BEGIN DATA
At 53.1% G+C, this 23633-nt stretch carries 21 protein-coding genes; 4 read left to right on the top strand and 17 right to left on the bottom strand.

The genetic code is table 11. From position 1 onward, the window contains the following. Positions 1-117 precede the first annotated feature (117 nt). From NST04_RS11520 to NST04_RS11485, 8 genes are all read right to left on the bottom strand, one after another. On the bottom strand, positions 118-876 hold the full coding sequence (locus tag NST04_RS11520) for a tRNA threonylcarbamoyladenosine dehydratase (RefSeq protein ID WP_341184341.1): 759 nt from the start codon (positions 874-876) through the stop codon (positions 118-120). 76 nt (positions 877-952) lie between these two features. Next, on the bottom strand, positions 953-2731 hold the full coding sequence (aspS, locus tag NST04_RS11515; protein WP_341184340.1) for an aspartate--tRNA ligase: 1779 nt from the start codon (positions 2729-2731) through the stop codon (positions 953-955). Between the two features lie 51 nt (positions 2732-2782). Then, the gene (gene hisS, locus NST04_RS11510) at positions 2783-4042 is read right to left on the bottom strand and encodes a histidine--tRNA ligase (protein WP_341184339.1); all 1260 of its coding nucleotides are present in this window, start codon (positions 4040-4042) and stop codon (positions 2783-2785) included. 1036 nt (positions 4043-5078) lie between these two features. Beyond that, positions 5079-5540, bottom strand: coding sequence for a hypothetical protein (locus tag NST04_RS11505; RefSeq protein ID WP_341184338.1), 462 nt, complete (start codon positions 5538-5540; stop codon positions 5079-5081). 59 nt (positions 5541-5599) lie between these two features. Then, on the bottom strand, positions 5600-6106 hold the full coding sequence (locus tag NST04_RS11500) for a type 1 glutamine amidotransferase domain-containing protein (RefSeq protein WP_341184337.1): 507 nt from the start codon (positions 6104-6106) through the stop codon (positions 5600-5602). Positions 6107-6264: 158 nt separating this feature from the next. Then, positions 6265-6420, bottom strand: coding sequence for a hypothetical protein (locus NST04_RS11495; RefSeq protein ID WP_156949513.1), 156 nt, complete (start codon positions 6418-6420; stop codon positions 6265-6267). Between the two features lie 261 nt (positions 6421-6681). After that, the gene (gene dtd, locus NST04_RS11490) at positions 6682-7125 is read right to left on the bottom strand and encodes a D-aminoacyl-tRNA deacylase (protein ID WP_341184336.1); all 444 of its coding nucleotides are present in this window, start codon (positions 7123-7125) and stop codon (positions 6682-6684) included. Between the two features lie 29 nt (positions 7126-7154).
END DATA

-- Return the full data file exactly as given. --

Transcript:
At 53.1% G+C, this 23633-nt stretch carries 21 protein-coding genes; 4 read left to right on the top strand and 17 right to left on the bottom strand.

The genetic code is table 11. From position 1 onward, the window contains the following. Positions 1-117 precede the first annotated feature (117 nt). From NST04_RS11520 to NST04_RS11485, 8 genes are all read right to left on the bottom strand, one after another. On the bottom strand, positions 118-876 hold the full coding sequence (locus tag NST04_RS11520) for a tRNA threonylcarbamoyladenosine dehydratase (RefSeq protein ID WP_341184341.1): 759 nt from the start codon (positions 874-876) through the stop codon (positions 118-120). 76 nt (positions 877-952) lie between these two features. Next, on the bottom strand, positions 953-2731 hold the full coding sequence (aspS, locus tag NST04_RS11515; protein WP_341184340.1) for an aspartate--tRNA ligase: 1779 nt from the start codon (positions 2729-2731) through the stop codon (positions 953-955). Between the two features lie 51 nt (positions 2732-2782). Then, the gene (gene hisS, locus NST04_RS11510) at positions 2783-4042 is read right to left on the bottom strand and encodes a histidine--tRNA ligase (protein WP_341184339.1); all 1260 of its coding nucleotides are present in this window, start codon (positions 4040-4042) and stop codon (positions 2783-2785) included. 1036 nt (positions 4043-5078) lie between these two features. Beyond that, positions 5079-5540, bottom strand: coding sequence for a hypothetical protein (locus tag NST04_RS11505; RefSeq protein ID WP_341184338.1), 462 nt, complete (start codon positions 5538-5540; stop codon positions 5079-5081). 59 nt (positions 5541-5599) lie between these two features. Then, on the bottom strand, positions 5600-6106 hold the full coding sequence (locus tag NST04_RS11500) for a type 1 glutamine amidotransferase domain-containing protein (RefSeq protein WP_341184337.1): 507 nt from the start codon (positions 6104-6106) through the stop codon (positions 5600-5602). Positions 6107-6264: 158 nt separating this feature from the next. Then, positions 6265-6420, bottom strand: coding sequence for a hypothetical protein (locus NST04_RS11495; RefSeq protein ID WP_156949513.1), 156 nt, complete (start codon positions 6418-6420; stop codon positions 6265-6267). Between the two features lie 261 nt (positions 6421-6681). After that, the gene (gene dtd, locus NST04_RS11490) at positions 6682-7125 is read right to left on the bottom strand and encodes a D-aminoacyl-tRNA deacylase (protein ID WP_341184336.1); all 444 of its coding nucleotides are present in this window, start codon (positions 7123-7125) and stop codon (positions 6682-6684) included. Between the two features lie 29 nt (positions 7126-7154).